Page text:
> > I think we're well down that road, and I don't see it as a
> > problem--what we're using of those elements is the definition, not
> > data model they come from. [snip]
> I agree with Diane here. DCMI, MARC21, and IEEE/LOM all
> signed the CORES Resolution, which starts off with the shared
> understanding that "our metadata standards have 'elements'
> -- units of meaning comparable and mappable to elements of
> other standards" .
> Borrowing "units of meaning" from vocabularies associated
> with other underlying data models and using them outside
> their original context seems like a natural and somehow
> inevitable development -- a bit like English borrowing the
> word "tofu" even though Chinese has a different grammar. We
> could try to keep the boundaries neat by insisting that each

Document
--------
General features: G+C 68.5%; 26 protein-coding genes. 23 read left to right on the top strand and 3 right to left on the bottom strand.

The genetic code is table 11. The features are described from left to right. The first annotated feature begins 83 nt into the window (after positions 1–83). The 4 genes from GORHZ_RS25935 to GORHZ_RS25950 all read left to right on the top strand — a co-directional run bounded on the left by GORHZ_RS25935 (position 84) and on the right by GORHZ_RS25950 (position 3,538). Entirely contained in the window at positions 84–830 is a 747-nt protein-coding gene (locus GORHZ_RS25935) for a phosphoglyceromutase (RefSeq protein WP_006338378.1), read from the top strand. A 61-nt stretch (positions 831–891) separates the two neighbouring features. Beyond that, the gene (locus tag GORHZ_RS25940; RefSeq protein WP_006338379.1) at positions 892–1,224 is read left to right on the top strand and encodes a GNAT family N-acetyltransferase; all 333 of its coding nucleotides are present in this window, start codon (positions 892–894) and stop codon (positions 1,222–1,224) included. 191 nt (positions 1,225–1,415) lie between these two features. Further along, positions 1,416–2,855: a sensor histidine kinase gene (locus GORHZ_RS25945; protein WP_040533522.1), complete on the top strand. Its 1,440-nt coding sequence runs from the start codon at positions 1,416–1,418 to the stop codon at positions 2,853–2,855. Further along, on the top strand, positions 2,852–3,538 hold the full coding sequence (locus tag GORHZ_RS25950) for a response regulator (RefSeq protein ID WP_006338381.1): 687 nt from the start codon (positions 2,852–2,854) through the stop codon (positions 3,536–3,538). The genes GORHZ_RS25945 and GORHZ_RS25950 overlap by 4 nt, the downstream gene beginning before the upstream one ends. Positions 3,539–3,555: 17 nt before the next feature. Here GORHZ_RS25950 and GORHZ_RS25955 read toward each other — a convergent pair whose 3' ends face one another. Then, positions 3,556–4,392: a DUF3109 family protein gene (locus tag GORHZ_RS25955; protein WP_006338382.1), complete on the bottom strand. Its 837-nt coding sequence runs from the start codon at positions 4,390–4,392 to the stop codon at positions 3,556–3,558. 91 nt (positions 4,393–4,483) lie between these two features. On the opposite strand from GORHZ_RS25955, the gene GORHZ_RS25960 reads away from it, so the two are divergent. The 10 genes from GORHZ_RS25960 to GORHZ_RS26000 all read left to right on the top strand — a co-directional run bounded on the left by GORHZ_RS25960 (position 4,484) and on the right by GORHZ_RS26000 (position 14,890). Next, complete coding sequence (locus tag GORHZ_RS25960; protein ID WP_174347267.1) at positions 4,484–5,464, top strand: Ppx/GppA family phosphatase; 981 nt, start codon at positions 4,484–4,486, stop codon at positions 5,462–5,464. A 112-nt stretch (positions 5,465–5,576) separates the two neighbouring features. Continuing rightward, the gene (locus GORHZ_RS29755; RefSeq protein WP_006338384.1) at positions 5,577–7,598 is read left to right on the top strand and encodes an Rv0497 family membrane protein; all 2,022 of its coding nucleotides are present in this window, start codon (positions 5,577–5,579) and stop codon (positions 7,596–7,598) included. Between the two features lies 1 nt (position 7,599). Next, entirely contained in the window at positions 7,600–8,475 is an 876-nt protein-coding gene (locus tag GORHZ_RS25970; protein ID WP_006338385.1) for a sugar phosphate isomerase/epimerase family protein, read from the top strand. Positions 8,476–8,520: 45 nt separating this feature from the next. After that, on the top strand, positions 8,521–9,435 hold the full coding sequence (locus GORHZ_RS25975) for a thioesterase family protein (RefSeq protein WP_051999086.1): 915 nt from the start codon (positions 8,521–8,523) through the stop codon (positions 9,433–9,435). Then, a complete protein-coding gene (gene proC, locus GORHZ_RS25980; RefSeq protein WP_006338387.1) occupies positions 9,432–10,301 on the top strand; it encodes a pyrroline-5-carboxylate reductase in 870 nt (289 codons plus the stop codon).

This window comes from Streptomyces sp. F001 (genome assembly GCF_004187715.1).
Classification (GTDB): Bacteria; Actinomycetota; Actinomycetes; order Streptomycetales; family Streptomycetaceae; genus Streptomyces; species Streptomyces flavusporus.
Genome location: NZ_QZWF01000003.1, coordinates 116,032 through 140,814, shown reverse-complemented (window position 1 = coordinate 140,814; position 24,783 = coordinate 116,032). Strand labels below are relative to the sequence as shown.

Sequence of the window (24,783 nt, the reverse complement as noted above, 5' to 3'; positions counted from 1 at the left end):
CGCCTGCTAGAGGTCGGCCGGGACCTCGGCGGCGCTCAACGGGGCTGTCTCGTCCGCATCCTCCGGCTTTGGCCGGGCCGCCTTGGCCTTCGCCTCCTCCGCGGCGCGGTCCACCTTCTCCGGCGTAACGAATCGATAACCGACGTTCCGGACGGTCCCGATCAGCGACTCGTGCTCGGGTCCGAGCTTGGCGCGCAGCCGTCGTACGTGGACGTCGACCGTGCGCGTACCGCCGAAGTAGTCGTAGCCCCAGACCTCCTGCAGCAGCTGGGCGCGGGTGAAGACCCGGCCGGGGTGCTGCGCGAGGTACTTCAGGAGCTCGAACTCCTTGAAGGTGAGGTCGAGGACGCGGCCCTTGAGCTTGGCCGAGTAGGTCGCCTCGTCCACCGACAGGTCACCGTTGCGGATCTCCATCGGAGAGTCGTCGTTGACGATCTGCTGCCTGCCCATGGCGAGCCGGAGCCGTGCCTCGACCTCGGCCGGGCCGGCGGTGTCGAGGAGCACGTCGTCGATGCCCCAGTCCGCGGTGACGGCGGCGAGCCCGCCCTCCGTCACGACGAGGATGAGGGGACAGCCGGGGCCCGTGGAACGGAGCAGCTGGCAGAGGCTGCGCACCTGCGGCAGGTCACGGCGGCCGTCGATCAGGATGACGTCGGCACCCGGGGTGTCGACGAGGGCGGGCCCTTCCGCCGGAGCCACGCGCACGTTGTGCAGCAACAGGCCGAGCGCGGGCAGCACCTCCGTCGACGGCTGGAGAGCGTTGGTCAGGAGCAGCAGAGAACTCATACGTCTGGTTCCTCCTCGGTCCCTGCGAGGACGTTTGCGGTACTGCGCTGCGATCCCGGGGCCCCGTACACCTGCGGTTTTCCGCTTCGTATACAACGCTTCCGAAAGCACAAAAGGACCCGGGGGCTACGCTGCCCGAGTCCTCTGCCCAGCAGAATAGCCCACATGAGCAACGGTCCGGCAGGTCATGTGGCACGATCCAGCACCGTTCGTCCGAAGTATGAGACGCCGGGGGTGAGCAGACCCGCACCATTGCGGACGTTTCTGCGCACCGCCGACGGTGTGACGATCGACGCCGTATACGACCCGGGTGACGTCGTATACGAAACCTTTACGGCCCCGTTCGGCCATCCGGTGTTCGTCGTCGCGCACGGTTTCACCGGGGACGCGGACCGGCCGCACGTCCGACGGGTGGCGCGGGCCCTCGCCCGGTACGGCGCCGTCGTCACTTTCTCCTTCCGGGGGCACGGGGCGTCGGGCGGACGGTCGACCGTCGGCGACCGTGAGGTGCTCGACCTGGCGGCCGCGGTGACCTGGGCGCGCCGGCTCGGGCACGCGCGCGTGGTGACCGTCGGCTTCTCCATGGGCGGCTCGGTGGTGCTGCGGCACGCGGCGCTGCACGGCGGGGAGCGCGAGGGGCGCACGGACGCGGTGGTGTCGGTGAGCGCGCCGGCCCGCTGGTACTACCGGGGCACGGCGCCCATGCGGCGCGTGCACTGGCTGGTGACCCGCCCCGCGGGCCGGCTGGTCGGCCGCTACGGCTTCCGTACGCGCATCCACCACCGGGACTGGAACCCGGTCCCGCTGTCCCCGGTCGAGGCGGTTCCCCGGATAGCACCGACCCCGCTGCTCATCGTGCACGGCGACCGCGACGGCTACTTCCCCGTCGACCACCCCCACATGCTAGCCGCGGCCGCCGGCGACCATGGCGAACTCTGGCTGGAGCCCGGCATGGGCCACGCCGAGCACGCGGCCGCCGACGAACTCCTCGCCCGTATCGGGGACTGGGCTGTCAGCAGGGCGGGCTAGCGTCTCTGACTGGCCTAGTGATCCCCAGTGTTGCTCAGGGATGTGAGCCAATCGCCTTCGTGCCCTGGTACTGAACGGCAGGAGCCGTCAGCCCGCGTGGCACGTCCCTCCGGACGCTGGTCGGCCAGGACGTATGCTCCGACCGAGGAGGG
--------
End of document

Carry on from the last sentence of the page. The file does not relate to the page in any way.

> particular grammar have its own, non-overlapping vocabulary,
> but as Diane says, this would most likely just create alot of
Rather briefly (I'll try to respond more fully later)...
I'm not opposed to the "borrowing" of "units of meaning" and their reuse
in new contexts with other "units of meaning" from other sources.
But I do think that when we do this, we have to be very careful and very
clear about what it is we are borrowing (and yes, I am worried about
some of the "borrowings" that I see appearing in "Application
Roland made the points the other day
that we _must_ _not_ confuse an XML element and an RDF property, and
that we _must_ take care in how we interpret the conventions used in an
arbitrary XML encoding.
I'm a bit concerned about both of these areas.